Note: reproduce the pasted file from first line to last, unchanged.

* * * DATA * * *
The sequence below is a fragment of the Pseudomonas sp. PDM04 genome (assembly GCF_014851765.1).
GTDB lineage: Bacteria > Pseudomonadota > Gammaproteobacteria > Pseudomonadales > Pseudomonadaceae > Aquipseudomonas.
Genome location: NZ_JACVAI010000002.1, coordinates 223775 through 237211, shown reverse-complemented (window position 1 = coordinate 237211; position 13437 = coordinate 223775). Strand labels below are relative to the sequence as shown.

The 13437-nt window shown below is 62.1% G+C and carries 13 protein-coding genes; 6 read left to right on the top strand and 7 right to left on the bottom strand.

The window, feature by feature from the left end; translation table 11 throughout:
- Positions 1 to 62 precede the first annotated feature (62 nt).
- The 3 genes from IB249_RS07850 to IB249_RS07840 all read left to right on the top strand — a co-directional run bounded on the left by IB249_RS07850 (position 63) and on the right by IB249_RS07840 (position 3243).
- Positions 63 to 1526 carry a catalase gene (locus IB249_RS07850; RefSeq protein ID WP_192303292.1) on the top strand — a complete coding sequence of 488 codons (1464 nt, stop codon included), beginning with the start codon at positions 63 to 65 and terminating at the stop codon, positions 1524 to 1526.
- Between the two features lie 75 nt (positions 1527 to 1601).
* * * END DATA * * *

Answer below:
The sequence below is a fragment of the Pseudomonas sp. PDM04 genome (assembly GCF_014851765.1).
GTDB lineage: Bacteria > Pseudomonadota > Gammaproteobacteria > Pseudomonadales > Pseudomonadaceae > Aquipseudomonas.
Genome location: NZ_JACVAI010000002.1, coordinates 223775 through 237211, shown reverse-complemented (window position 1 = coordinate 237211; position 13437 = coordinate 223775). Strand labels below are relative to the sequence as shown.

The 13437-nt window shown below is 62.1% G+C and carries 13 protein-coding genes; 6 read left to right on the top strand and 7 right to left on the bottom strand.

The window, feature by feature from the left end; translation table 11 throughout:
- Positions 1 to 62 precede the first annotated feature (62 nt).
- The 3 genes from IB249_RS07850 to IB249_RS07840 all read left to right on the top strand — a co-directional run bounded on the left by IB249_RS07850 (position 63) and on the right by IB249_RS07840 (position 3243).
- Positions 63 to 1526 carry a catalase gene (locus IB249_RS07850; RefSeq protein ID WP_192303292.1) on the top strand — a complete coding sequence of 488 codons (1464 nt, stop codon included), beginning with the start codon at positions 63 to 65 and terminating at the stop codon, positions 1524 to 1526.
- Between the two features lie 75 nt (positions 1527 to 1601).